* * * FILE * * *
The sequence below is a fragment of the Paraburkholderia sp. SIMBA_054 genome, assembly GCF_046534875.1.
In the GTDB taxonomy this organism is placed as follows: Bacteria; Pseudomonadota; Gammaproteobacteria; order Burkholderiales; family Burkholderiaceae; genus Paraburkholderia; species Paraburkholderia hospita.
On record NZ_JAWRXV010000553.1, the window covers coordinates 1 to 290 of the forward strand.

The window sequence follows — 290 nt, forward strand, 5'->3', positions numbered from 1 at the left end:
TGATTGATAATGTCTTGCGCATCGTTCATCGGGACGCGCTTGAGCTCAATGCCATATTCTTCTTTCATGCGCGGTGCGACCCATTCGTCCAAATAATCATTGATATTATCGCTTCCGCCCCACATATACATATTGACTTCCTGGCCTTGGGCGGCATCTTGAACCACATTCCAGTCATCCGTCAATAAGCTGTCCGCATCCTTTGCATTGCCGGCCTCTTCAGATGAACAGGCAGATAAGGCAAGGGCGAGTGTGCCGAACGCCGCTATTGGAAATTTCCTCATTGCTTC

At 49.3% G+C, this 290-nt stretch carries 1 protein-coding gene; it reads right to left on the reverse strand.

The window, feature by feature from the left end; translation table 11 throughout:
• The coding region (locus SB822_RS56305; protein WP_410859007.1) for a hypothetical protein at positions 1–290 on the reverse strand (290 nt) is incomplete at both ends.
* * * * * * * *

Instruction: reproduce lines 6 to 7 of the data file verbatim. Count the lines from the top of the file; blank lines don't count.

At 49.3% G+C, this 290-nt stretch carries 1 protein-coding gene; it reads right to left on the reverse strand.

The window, feature by feature from the left end; translation table 11 throughout: